Charles V. Reed. Royal Tourists, Colonial Subjects and the Making of a British World, 1860-1911. Manchester: Manchester University Press, 2016. 221p. ISBN 9780719097010. £70.00 (hardcover).
If you enjoyed Paul Scott’s Raj Quartet or saw the PBS TV version called Jewel in the Crown, this book gives you the opportunity to learn more about what life in British India, South Africa, and New Zealand was really like for colonial subjects in the years prior – to be specific, from 1860 to 1911. Reed is a historian of modern Britain and the British Empire. He teaches at Elizabeth City University, a part of the University of North Carolina system. His book, a revision of his dissertation, is the ninth title in the publisher’s series Studies in Imperialism. Favorably reviewed in Times Higher Education (March 24, 2016), it finds a place amidst SHARP News reviews because of its fulsome use of colonial newspapers of India, South Africa, and New Zealand as primary sources, along with English papers, personal accounts, and British government documents.
The point of the work is to demonstrate how British colonial subjects in these places – native chiefs, princes, and kings, white colonists, colonial governors and their staffs, native peoples, and “Respectables” (Western educated native people) – made sense of their political, social and cultural worlds. The author juxtaposes the events associated with Queen Victoria’s family members’ royal tours to these Empire places with the writings about them in the local presses by the “Respectables.” Think Hari Kumar from Jewel in the Crown here. Reed’s original fascination was with the royal tours themselves. The welter of details presented are well-nigh overwhelming, but Reed is clearly quite at home with it all. He has researched at the British Library, the Bodleian Library, the National Archives at Kew, the Royal Archives, University of Nottingham, Auckland Public Library, University of Cape Town Archives, Archives of New Zealand, and the Queensland Women’s History Association. The details do speak and nicely demonstrate how patterns and rituals of British royals visiting their subject peoples in South Africa, India, and New Zealand became established and how this helped create the notion of Empire citizenry. However, it was mostly show.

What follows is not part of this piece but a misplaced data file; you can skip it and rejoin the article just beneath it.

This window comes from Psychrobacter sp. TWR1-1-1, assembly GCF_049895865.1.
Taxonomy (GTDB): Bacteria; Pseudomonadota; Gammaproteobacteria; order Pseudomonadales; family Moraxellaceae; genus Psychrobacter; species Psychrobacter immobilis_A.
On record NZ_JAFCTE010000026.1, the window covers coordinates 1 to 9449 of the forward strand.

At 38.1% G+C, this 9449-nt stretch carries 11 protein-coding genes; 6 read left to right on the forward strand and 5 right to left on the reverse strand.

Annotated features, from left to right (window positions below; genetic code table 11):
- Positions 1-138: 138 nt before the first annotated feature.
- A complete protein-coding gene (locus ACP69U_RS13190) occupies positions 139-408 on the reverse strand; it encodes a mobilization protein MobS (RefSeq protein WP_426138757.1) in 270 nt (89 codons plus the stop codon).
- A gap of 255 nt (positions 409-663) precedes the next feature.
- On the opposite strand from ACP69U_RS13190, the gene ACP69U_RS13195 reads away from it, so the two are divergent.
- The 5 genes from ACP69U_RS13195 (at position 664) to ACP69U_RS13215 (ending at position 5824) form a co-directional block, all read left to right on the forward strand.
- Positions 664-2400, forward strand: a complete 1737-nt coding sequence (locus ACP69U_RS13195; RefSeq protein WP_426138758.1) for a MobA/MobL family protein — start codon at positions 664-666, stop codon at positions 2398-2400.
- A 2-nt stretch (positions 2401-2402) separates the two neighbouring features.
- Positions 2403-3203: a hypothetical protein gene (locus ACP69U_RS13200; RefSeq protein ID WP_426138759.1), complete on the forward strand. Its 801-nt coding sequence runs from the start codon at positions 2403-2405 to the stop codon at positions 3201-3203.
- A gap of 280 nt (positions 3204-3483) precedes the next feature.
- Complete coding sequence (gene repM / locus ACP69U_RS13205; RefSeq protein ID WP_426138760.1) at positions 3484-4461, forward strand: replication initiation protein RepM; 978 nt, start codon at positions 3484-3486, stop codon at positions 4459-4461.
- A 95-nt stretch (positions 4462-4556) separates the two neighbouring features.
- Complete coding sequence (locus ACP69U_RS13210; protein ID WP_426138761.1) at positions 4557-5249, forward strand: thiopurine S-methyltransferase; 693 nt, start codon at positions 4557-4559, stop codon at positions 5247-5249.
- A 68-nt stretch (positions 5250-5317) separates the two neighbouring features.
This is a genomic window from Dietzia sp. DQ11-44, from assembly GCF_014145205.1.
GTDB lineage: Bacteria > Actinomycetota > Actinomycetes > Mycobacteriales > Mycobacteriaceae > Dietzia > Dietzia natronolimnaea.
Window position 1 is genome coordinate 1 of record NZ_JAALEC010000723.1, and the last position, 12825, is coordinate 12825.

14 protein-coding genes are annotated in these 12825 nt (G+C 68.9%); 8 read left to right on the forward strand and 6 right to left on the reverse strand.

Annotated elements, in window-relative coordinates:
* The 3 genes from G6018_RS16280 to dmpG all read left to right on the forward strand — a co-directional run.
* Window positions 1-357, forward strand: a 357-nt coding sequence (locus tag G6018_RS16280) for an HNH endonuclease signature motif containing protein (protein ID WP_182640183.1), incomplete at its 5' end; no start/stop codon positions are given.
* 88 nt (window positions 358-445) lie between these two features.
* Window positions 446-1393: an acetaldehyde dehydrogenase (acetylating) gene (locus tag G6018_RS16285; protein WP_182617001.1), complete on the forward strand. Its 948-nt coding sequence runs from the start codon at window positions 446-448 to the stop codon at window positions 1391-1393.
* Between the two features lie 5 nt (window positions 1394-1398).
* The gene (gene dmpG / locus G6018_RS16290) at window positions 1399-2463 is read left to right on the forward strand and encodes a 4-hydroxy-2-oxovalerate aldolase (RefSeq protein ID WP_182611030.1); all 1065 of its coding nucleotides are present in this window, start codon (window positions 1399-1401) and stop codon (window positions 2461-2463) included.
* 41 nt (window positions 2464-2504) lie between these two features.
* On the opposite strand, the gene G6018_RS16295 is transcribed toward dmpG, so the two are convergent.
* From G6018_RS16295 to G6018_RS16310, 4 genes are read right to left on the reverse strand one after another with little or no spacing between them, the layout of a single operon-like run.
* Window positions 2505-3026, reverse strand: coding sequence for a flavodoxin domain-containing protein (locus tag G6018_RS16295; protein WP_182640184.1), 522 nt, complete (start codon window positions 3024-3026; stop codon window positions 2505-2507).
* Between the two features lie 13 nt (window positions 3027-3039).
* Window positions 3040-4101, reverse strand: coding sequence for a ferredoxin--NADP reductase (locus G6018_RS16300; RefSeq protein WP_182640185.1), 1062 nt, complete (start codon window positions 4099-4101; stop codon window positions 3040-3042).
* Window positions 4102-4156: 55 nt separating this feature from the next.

One chapter covers British Royals at home with the Empire. Another is about naturalising British rule. A third is on building new Jerusalems, exploring global Britishness and settler cultures in South Africa and New Zealand. The fourth is entitled “‘Positively Cosmopolitan,’ Britishness, Respectability, and Imperial Citizenship.” Reed’s last chapter is about what happened, and did not, when significant Empire natives tried to improve their lot by journeying to England to petition Parliament and meet with English dignitaries. Not a pretty picture, any of it. Moreover, we see here all too well how rebellions, apartheid, independence movements, and annihilation of native cultures were bound to develop and how third vs. first world difficulties had their roots in those conflicts that persist today.
The author is careful to provide introductions, conclusions, and summaries of his details as he goes along, and his prose is quite comprehensible. Is there anything that would have made this a better book? Maps, illustrations, a Royal family genealogical chart, a dictionary or glossary (of personal names, places, people groups, and newspaper titles), a chronology of events, and footnotes at page bottoms rather than at chapter ends would have been very useful. Many libraries own the book already. This reviewer recommends it to all who wish to understand how life in these British Empire places in the second half of the nineteenth century played out on the ground amidst the locals.
Agnes Haigh Widder
Michigan State University